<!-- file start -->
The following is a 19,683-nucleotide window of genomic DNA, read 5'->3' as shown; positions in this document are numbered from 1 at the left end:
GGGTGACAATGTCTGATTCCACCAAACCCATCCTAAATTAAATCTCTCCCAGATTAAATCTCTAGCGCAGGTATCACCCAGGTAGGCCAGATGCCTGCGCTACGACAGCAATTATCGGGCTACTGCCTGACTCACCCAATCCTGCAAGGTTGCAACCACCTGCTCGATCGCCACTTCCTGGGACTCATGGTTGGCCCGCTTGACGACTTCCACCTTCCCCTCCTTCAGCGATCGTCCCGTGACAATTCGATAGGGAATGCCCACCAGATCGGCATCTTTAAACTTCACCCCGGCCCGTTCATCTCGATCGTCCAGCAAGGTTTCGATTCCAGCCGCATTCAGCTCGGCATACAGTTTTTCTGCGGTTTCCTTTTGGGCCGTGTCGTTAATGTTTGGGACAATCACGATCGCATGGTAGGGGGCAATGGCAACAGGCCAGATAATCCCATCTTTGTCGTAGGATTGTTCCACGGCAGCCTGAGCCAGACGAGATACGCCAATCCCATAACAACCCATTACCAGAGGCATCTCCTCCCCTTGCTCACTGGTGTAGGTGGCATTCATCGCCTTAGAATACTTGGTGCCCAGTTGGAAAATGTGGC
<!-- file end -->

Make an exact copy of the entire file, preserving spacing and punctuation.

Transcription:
The following is a 19,683-nucleotide window of genomic DNA, read 5'->3' as shown; positions in this document are numbered from 1 at the left end:
GGGTGACAATGTCTGATTCCACCAAACCCATCCTAAATTAAATCTCTCCCAGATTAAATCTCTAGCGCAGGTATCACCCAGGTAGGCCAGATGCCTGCGCTACGACAGCAATTATCGGGCTACTGCCTGACTCACCCAATCCTGCAAGGTTGCAACCACCTGCTCGATCGCCACTTCCTGGGACTCATGGTTGGCCCGCTTGACGACTTCCACCTTCCCCTCCTTCAGCGATCGTCCCGTGACAATTCGATAGGGAATGCCCACCAGATCGGCATCTTTAAACTTCACCCCGGCCCGTTCATCTCGATCGTCCAGCAAGGTTTCGATTCCAGCCGCATTCAGCTCGGCATACAGTTTTTCTGCGGTTTCCTTTTGGGCCGTGTCGTTAATGTTTGGGACAATCACGATCGCATGGTAGGGGGCAATGGCAACAGGCCAGATAATCCCATCTTTGTCGTAGGATTGTTCCACGGCAGCCTGAGCCAGACGAGATACGCCAATCCCATAACAACCCATTACCAGAGGCATCTCCTCCCCTTGCTCACTGGTGTAGGTGGCATTCATCGCCTTAGAATACTTGGTGCCCAGTTGGAAAATGTGGC